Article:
Eric Hansen: Hello Mr. Weiss. Thanks for being part of the chat. There are a lot of layers to the answers, including the structure of the visit — how organized ND is at being able to show off football and the 4-for-40 academic/life concept. But in asking former players this same question over the years, two things resonate beyond the sheer beauty of the campus and what I just mentioned. ... It's the people and it's the aura, a spiritual feeling that this is home. It tends to surprise prospects who had never been on campus before, because it's so unexpected. So that's the short version of my answer.
Erik from Granger: Thanks for being here! How do you think Marcus Freeman’s defensive scheme will translate at the Power 5 level. It was obviously very effective against the teams in Cincinnati’s conference, but offensive coordinators are more advanced at P5. Do you see him thriving at this level? He should have better athletes to work with, but he's going against better athletes as well.
Eric Hansen: Erik, I think you're selling short the coordinators and the players in the AAC, especially UCF (No. 2 nationally in total offense) SMU (No. 12) and Memphis (No. 22). UCF scored 33, SMU 13 and Memphis 10. Georgia, a much-improved offense once JT Daniels was elevated to the starting QB, scored 24. If you can, I would recommend you finding the Georgia game on YouTube and watching that.
Michael from Chicago: Is there any chance that ND could move a home opponent to the week before FSU? Even with FSU being "down" last season, it would seem more ideal to get a home game in (say Toledo) before going on the road with a new QB, new/reconfigured OL, etc. Or is that opening game fixed by the ACC or some other reason?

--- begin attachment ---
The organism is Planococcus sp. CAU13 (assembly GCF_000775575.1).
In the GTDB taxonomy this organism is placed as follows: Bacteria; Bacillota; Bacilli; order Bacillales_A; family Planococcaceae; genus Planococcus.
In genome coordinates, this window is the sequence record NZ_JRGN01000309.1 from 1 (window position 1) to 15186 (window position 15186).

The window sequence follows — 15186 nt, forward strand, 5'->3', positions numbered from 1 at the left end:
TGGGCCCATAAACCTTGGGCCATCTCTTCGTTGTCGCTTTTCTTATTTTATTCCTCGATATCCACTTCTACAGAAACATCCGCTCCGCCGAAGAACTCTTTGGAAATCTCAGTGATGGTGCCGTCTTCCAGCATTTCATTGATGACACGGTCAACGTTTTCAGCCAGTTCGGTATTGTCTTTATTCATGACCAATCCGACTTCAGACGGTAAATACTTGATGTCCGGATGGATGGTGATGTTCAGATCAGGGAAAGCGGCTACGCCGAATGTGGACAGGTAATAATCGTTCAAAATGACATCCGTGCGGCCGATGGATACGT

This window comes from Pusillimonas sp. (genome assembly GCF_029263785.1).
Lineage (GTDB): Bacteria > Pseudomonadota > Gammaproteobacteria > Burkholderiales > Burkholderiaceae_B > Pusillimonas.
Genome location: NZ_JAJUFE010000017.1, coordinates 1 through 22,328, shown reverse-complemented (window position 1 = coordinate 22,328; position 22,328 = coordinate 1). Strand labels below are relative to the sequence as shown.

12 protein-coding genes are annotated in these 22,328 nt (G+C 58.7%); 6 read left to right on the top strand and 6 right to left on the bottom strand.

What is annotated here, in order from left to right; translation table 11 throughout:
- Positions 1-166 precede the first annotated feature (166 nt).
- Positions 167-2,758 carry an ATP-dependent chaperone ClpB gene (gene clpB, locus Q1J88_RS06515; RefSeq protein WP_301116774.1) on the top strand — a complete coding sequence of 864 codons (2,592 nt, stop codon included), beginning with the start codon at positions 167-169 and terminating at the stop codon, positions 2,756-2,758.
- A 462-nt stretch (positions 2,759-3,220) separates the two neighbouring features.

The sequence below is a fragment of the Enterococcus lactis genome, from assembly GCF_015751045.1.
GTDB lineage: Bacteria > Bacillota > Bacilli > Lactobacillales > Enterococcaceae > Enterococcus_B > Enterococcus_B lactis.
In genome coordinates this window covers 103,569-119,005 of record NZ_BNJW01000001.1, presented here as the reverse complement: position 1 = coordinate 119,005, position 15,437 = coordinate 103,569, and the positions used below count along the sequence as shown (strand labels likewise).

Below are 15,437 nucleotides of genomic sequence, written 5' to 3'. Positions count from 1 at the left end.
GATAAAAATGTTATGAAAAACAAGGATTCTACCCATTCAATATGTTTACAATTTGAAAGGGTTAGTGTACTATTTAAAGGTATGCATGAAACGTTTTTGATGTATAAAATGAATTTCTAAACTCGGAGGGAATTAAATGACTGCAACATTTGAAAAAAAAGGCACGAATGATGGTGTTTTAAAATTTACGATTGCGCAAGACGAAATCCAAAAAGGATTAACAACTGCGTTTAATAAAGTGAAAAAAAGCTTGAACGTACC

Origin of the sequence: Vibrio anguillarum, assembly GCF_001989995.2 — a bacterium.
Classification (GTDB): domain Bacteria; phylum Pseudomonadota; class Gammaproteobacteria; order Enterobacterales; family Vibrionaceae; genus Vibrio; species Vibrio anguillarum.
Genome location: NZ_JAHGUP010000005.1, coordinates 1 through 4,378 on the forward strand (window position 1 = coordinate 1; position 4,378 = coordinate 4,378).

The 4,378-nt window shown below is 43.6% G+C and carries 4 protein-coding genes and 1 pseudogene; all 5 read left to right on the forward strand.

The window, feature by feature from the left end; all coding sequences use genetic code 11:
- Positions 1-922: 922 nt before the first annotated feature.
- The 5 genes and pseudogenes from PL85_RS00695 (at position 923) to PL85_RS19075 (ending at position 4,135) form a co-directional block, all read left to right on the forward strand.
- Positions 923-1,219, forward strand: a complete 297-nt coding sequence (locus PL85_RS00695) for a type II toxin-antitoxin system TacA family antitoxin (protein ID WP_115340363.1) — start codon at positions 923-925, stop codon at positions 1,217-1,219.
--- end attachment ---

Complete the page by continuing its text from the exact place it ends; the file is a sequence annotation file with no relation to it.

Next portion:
Eric Hansen: Michael, there are five "Week 0" games on Aug. 28, so it would be possible, but I'd leave Toledo (and other home games) right where it is. And remember as we settle into post-pandemic life, there's going to be a reluctance to moving games more than a day or two (Saturday to Friday or Thursday). The 2020 season was unique in the game-shuffling business, because you didn't really have to take into account fans coming to the games. If you think a road opener at FSU is daunting, you may not want to peek at the 2022 schedule. The Irish open up at Ohio State that season.
Mario from Stafford, Va.: I have two questions and a comment, I keep hearing about the Irish needing to land a top tier QB. Gunner Kiel and Phil Jurkovec both came to ND and left after a year. Timing, coaching or development? The second question is in regards to the defensive coordinator hire. Going back to Foge Fazio, Gary Darnell, Bob Davie or Jon Tenuta and Barry Alvarez, attacking defenses tend to bomb at ND. What makes this hire any different? Last. I truly believe RP2 will be the starting QB at ND within a year. No he wont win two Heismans, thanks the late great Beano Cook, but he will surprise many.
Eric Hansen: Mario, I guess would should say the urgency is landing a top-tier quarterback AND retaining him. Gunner Kiel's situation at ND (and post-ND) and Phil Jurkovec's couldn't have been more different. I'm going to be doing a story this spring on identifying and developing greatness at the QB position. In just doing the research for it, it's fascinating to see the different pathways to success. But what needs to be emphasized at ND is the need for elite production at the position. Whether it's a three-star QB or a five-star one, ND needs someone who can be top 15 nationally in pass efficiency, and certainly wide receiver talent/production/skill sets play into that.